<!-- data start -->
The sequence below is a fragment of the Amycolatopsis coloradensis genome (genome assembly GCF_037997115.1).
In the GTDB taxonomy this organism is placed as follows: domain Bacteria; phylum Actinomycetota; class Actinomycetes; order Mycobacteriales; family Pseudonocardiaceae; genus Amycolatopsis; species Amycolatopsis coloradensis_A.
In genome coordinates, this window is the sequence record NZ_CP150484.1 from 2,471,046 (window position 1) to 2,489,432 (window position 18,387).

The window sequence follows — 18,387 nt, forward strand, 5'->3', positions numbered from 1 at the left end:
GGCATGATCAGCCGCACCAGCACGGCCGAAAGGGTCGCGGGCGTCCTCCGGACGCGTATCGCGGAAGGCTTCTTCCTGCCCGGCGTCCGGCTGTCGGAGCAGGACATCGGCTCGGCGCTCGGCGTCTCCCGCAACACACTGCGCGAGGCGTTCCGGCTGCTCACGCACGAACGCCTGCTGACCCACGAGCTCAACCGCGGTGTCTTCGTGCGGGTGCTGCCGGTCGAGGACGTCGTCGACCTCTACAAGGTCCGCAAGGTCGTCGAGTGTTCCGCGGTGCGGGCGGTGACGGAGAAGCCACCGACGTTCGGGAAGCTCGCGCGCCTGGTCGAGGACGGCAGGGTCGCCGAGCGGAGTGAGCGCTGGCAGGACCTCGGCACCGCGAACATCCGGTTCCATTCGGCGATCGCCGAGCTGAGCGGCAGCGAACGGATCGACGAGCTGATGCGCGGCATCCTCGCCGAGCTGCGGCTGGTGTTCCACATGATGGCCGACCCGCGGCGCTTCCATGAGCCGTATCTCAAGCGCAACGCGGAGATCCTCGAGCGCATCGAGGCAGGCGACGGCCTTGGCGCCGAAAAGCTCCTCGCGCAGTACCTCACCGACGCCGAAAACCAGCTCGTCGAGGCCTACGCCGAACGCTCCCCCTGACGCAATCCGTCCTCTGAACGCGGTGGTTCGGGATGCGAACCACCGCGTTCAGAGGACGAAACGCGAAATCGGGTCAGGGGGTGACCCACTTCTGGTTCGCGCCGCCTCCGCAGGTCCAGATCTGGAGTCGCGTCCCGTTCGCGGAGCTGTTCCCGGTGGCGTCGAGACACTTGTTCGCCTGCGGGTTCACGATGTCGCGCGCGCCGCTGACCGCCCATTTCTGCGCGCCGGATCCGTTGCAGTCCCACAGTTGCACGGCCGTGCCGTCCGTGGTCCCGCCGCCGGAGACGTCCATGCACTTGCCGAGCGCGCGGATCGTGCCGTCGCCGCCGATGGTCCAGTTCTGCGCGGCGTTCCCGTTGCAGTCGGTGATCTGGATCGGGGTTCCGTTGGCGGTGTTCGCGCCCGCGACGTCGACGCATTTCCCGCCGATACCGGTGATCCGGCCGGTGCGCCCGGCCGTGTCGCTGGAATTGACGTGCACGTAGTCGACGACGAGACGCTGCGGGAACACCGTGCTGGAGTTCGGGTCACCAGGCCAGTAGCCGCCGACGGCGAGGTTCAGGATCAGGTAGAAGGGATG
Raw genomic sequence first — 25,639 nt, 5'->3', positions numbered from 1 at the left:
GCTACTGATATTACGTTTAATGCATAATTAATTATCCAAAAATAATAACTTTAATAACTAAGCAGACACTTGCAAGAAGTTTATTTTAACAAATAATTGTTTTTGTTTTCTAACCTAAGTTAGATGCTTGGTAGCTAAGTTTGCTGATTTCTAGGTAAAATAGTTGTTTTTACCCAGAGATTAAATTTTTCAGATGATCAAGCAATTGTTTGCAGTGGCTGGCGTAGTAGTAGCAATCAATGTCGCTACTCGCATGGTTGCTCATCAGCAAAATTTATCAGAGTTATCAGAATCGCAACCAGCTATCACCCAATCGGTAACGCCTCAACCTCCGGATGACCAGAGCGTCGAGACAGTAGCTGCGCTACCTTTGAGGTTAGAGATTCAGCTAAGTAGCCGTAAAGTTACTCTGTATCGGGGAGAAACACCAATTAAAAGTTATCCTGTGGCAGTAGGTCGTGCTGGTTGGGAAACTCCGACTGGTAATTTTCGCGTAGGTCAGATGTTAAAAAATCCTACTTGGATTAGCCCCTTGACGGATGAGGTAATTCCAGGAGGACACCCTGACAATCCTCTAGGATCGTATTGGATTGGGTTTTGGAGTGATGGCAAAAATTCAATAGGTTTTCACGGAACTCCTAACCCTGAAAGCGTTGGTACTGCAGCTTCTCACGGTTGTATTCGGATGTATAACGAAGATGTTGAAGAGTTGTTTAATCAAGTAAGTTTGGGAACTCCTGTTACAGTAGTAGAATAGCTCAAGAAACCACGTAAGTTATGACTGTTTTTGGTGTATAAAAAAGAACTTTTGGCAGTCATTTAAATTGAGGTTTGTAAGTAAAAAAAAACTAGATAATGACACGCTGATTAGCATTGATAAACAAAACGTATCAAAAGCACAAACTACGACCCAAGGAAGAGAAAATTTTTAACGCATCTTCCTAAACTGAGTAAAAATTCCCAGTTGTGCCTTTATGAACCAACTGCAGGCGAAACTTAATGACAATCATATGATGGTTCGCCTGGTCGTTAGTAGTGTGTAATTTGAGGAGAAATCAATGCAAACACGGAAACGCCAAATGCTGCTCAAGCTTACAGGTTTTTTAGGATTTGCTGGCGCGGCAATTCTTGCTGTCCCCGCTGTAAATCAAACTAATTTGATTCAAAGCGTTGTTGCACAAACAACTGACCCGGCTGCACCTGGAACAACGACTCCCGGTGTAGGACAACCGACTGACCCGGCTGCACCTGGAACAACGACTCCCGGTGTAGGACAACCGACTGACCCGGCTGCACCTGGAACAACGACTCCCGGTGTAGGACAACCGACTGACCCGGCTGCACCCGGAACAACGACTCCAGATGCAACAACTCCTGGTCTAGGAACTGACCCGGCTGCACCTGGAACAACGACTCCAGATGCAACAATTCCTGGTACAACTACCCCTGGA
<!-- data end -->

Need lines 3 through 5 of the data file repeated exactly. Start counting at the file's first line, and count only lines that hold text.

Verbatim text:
In genome coordinates, this window is the sequence record NZ_CP150484.1 from 2,471,046 (window position 1) to 2,489,432 (window position 18,387).

The window sequence follows — 18,387 nt, forward strand, 5'->3', positions numbered from 1 at the left end:
GGCATGATCAGCCGCACCAGCACGGCCGAAAGGGTCGCGGGCGTCCTCCGGACGCGTATCGCGGAAGGCTTCTTCCTGCCCGGCGTCCGGCTGTCGGAGCAGGACATCGGCTCGGCGCTCGGCGTCTCCCGCAACACACTGCGCGAGGCGTTCCGGCTGCTCACGCACGAACGCCTGCTGACCCACGAGCTCAACCGCGGTGTCTTCGTGCGGGTGCTGCCGGTCGAGGACGTCGTCGACCTCTACAAGGTCCGCAAGGTCGTCGAGTGTTCCGCGGTGCGGGCGGTGACGGAGAAGCCACCGACGTTCGGGAAGCTCGCGCGCCTGGTCGAGGACGGCAGGGTCGCCGAGCGGAGTGAGCGCTGGCAGGACCTCGGCACCGCGAACATCCGGTTCCATTCGGCGATCGCCGAGCTGAGCGGCAGCGAACGGATCGACGAGCTGATGCGCGGCATCCTCGCCGAGCTGCGGCTGGTGTTCCACATGATGGCCGACCCGCGGCGCTTCCATGAGCCGTATCTCAAGCGCAACGCGGAGATCCTCGAGCGCATCGAGGCAGGCGACGGCCTTGGCGCCGAAAAGCTCCTCGCGCAGTACCTCACCGACGCCGAAAACCAGCTCGTCGAGGCCTACGCCGAACGCTCCCCCTGACGCAATCCGTCCTCTGAACGCGGTGGTTCGGGATGCGAACCACCGCGTTCAGAGGACGAAACGCGAAATCGGGTCAGGGGGTGACCCACTTCTGGTTCGCGCCGCCTCCGCAGGTCCAGATCTGGAGTCGCGTCCCGTTCGCGGAGCTGTTCCCGGTGGCGTCGAGACACTTGTTCGCCTGCGGGTTCACGATGTCGCGCGCGCCGCTGACCGCCCATTTCTGCGCGCCGGATCCGTTGCAGTCCCACAGTTGCACGGCCGTGCCGTCCGTGGTCCCGCCGCCGGAGACGTCCATGCACTTGCCGAGCGCGCGGATCGTGCCGTCGCCGCCGATGGTCCAGTTCTGCGCGGCGTTCCCGTTGCAGTCGGTGATCTGGATCGGGGTTCCGTTGGCGGTGTTCGCGCCCGCGACGTCGACGCATTTCCCGCCGATACCGGTGATCCGGCCGGTGCGCCCGGCCGTGTCGCTGGAATTGACGTGCACGTAGTCGACGACGAGACGCTGCGGGAACACCGTGCTGGAGTTCGGGTCACCAGGCCAGTAGCCGCCGACGGCGAGGTTCAGGATCAGGTAGAAGGGATG